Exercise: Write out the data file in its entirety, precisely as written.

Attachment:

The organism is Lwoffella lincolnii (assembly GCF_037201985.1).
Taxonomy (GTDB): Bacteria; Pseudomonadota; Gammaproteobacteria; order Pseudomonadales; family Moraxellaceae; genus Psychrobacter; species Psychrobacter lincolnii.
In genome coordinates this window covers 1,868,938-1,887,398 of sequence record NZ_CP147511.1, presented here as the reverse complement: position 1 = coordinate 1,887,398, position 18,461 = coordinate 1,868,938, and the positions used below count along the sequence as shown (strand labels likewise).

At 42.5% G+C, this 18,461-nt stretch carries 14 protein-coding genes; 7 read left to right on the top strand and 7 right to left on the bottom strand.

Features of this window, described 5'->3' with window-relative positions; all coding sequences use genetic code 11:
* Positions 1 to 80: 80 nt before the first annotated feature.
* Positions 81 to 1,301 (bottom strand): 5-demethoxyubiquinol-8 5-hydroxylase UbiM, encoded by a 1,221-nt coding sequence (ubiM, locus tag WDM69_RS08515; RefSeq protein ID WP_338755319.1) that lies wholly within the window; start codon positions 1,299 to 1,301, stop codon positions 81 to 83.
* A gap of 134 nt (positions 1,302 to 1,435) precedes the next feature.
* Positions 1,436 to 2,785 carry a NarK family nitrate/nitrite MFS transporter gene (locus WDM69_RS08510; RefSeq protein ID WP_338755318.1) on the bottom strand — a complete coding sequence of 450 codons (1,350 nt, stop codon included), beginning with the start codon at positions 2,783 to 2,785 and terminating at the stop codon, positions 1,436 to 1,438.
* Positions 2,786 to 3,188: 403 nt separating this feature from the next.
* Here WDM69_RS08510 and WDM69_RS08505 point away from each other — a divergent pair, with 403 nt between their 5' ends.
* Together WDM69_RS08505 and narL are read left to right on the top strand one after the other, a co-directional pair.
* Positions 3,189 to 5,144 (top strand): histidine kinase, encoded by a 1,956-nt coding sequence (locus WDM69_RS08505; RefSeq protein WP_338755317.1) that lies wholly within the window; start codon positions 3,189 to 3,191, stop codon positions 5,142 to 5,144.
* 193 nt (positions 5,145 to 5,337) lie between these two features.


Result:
The organism is Lwoffella lincolnii (assembly GCF_037201985.1).
Taxonomy (GTDB): Bacteria; Pseudomonadota; Gammaproteobacteria; order Pseudomonadales; family Moraxellaceae; genus Psychrobacter; species Psychrobacter lincolnii.
In genome coordinates this window covers 1,868,938-1,887,398 of sequence record NZ_CP147511.1, presented here as the reverse complement: position 1 = coordinate 1,887,398, position 18,461 = coordinate 1,868,938, and the positions used below count along the sequence as shown (strand labels likewise).

At 42.5% G+C, this 18,461-nt stretch carries 14 protein-coding genes; 7 read left to right on the top strand and 7 right to left on the bottom strand.

Features of this window, described 5'->3' with window-relative positions; all coding sequences use genetic code 11:
* Positions 1 to 80: 80 nt before the first annotated feature.
* Positions 81 to 1,301 (bottom strand): 5-demethoxyubiquinol-8 5-hydroxylase UbiM, encoded by a 1,221-nt coding sequence (ubiM, locus tag WDM69_RS08515; RefSeq protein ID WP_338755319.1) that lies wholly within the window; start codon positions 1,299 to 1,301, stop codon positions 81 to 83.
* A gap of 134 nt (positions 1,302 to 1,435) precedes the next feature.
* Positions 1,436 to 2,785 carry a NarK family nitrate/nitrite MFS transporter gene (locus WDM69_RS08510; RefSeq protein ID WP_338755318.1) on the bottom strand — a complete coding sequence of 450 codons (1,350 nt, stop codon included), beginning with the start codon at positions 2,783 to 2,785 and terminating at the stop codon, positions 1,436 to 1,438.
* Positions 2,786 to 3,188: 403 nt separating this feature from the next.
* Here WDM69_RS08510 and WDM69_RS08505 point away from each other — a divergent pair, with 403 nt between their 5' ends.
* Together WDM69_RS08505 and narL are read left to right on the top strand one after the other, a co-directional pair.
* Positions 3,189 to 5,144 (top strand): histidine kinase, encoded by a 1,956-nt coding sequence (locus WDM69_RS08505; RefSeq protein WP_338755317.1) that lies wholly within the window; start codon positions 3,189 to 3,191, stop codon positions 5,142 to 5,144.
* 193 nt (positions 5,145 to 5,337) lie between these two features.